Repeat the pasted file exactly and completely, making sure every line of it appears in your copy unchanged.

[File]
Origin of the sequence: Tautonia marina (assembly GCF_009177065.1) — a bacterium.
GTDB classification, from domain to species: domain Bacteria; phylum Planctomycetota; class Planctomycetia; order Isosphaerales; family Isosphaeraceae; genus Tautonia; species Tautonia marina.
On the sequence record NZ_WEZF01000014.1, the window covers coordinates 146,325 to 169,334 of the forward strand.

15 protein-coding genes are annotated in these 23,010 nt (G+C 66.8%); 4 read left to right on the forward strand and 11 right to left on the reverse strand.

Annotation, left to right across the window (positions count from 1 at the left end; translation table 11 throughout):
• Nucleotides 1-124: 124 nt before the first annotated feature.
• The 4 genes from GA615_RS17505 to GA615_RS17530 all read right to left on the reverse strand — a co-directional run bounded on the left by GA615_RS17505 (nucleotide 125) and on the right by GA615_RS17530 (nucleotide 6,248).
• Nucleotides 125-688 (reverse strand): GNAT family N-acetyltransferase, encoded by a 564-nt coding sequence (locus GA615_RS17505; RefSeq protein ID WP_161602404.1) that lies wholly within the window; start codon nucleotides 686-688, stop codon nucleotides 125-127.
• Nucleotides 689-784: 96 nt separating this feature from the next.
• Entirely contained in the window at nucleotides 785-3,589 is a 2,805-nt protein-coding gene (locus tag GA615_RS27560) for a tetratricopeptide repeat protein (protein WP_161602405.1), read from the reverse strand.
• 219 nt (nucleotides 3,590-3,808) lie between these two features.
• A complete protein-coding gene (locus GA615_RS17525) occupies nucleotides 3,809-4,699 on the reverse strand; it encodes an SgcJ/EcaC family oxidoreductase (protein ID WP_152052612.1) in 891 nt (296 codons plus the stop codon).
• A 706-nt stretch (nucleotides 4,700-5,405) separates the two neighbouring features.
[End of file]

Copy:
Origin of the sequence: Tautonia marina (assembly GCF_009177065.1) — a bacterium.
GTDB classification, from domain to species: domain Bacteria; phylum Planctomycetota; class Planctomycetia; order Isosphaerales; family Isosphaeraceae; genus Tautonia; species Tautonia marina.
On the sequence record NZ_WEZF01000014.1, the window covers coordinates 146,325 to 169,334 of the forward strand.

15 protein-coding genes are annotated in these 23,010 nt (G+C 66.8%); 4 read left to right on the forward strand and 11 right to left on the reverse strand.

Annotation, left to right across the window (positions count from 1 at the left end; translation table 11 throughout):
• Nucleotides 1-124: 124 nt before the first annotated feature.
• The 4 genes from GA615_RS17505 to GA615_RS17530 all read right to left on the reverse strand — a co-directional run bounded on the left by GA615_RS17505 (nucleotide 125) and on the right by GA615_RS17530 (nucleotide 6,248).
• Nucleotides 125-688 (reverse strand): GNAT family N-acetyltransferase, encoded by a 564-nt coding sequence (locus GA615_RS17505; RefSeq protein ID WP_161602404.1) that lies wholly within the window; start codon nucleotides 686-688, stop codon nucleotides 125-127.
• Nucleotides 689-784: 96 nt separating this feature from the next.
• Entirely contained in the window at nucleotides 785-3,589 is a 2,805-nt protein-coding gene (locus tag GA615_RS27560) for a tetratricopeptide repeat protein (protein WP_161602405.1), read from the reverse strand.
• 219 nt (nucleotides 3,590-3,808) lie between these two features.
• A complete protein-coding gene (locus GA615_RS17525) occupies nucleotides 3,809-4,699 on the reverse strand; it encodes an SgcJ/EcaC family oxidoreductase (protein ID WP_152052612.1) in 891 nt (296 codons plus the stop codon).
• A 706-nt stretch (nucleotides 4,700-5,405) separates the two neighbouring features.